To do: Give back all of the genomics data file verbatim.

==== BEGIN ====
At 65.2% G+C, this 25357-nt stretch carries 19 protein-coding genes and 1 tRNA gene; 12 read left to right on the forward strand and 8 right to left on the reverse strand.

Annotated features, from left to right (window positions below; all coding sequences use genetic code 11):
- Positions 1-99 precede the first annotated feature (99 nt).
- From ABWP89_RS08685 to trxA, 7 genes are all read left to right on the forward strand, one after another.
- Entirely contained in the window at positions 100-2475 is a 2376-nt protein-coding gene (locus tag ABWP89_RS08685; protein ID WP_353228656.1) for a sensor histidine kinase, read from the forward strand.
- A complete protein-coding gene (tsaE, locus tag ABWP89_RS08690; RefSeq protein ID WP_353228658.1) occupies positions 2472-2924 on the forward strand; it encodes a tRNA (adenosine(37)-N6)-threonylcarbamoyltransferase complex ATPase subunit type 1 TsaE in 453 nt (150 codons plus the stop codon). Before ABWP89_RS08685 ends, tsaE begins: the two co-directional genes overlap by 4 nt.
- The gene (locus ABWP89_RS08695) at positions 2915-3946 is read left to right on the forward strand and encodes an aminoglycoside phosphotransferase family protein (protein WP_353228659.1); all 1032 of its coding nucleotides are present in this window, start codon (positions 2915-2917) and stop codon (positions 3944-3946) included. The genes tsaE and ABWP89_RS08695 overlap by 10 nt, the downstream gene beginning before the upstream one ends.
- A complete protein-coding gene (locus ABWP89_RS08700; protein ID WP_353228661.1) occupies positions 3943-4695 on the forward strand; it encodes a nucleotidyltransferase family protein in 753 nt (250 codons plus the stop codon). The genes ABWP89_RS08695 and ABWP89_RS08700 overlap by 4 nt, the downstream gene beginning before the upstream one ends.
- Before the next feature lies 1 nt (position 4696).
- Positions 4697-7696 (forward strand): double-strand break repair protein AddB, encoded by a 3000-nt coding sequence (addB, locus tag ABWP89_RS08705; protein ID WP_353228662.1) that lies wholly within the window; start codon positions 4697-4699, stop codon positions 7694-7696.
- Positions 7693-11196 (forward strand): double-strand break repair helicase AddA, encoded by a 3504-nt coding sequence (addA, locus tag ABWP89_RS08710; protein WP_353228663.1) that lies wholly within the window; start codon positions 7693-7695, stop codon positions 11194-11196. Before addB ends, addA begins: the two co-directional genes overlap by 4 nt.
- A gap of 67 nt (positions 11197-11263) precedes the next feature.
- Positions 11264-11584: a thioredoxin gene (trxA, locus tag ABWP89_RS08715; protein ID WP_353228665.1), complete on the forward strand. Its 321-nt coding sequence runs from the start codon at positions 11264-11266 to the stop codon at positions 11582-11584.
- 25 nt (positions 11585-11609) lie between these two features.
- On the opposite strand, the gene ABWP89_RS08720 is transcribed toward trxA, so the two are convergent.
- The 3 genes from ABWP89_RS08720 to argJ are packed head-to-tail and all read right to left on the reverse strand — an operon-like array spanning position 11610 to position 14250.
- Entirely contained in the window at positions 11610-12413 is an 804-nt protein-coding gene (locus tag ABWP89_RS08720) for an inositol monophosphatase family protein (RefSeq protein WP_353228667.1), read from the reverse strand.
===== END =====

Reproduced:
At 65.2% G+C, this 25357-nt stretch carries 19 protein-coding genes and 1 tRNA gene; 12 read left to right on the forward strand and 8 right to left on the reverse strand.

Annotated features, from left to right (window positions below; all coding sequences use genetic code 11):
- Positions 1-99 precede the first annotated feature (99 nt).
- From ABWP89_RS08685 to trxA, 7 genes are all read left to right on the forward strand, one after another.
- Entirely contained in the window at positions 100-2475 is a 2376-nt protein-coding gene (locus tag ABWP89_RS08685; protein ID WP_353228656.1) for a sensor histidine kinase, read from the forward strand.
- A complete protein-coding gene (tsaE, locus tag ABWP89_RS08690; RefSeq protein ID WP_353228658.1) occupies positions 2472-2924 on the forward strand; it encodes a tRNA (adenosine(37)-N6)-threonylcarbamoyltransferase complex ATPase subunit type 1 TsaE in 453 nt (150 codons plus the stop codon). Before ABWP89_RS08685 ends, tsaE begins: the two co-directional genes overlap by 4 nt.
- The gene (locus ABWP89_RS08695) at positions 2915-3946 is read left to right on the forward strand and encodes an aminoglycoside phosphotransferase family protein (protein WP_353228659.1); all 1032 of its coding nucleotides are present in this window, start codon (positions 2915-2917) and stop codon (positions 3944-3946) included. The genes tsaE and ABWP89_RS08695 overlap by 10 nt, the downstream gene beginning before the upstream one ends.
- A complete protein-coding gene (locus ABWP89_RS08700; protein ID WP_353228661.1) occupies positions 3943-4695 on the forward strand; it encodes a nucleotidyltransferase family protein in 753 nt (250 codons plus the stop codon). The genes ABWP89_RS08695 and ABWP89_RS08700 overlap by 4 nt, the downstream gene beginning before the upstream one ends.
- Before the next feature lies 1 nt (position 4696).
- Positions 4697-7696 (forward strand): double-strand break repair protein AddB, encoded by a 3000-nt coding sequence (addB, locus tag ABWP89_RS08705; protein ID WP_353228662.1) that lies wholly within the window; start codon positions 4697-4699, stop codon positions 7694-7696.
- Positions 7693-11196 (forward strand): double-strand break repair helicase AddA, encoded by a 3504-nt coding sequence (addA, locus tag ABWP89_RS08710; protein WP_353228663.1) that lies wholly within the window; start codon positions 7693-7695, stop codon positions 11194-11196. Before addB ends, addA begins: the two co-directional genes overlap by 4 nt.
- A gap of 67 nt (positions 11197-11263) precedes the next feature.
- Positions 11264-11584: a thioredoxin gene (trxA, locus tag ABWP89_RS08715; protein ID WP_353228665.1), complete on the forward strand. Its 321-nt coding sequence runs from the start codon at positions 11264-11266 to the stop codon at positions 11582-11584.
- 25 nt (positions 11585-11609) lie between these two features.
- On the opposite strand, the gene ABWP89_RS08720 is transcribed toward trxA, so the two are convergent.
- The 3 genes from ABWP89_RS08720 to argJ are packed head-to-tail and all read right to left on the reverse strand — an operon-like array spanning position 11610 to position 14250.
- Entirely contained in the window at positions 11610-12413 is an 804-nt protein-coding gene (locus tag ABWP89_RS08720) for an inositol monophosphatase family protein (RefSeq protein WP_353228667.1), read from the reverse strand.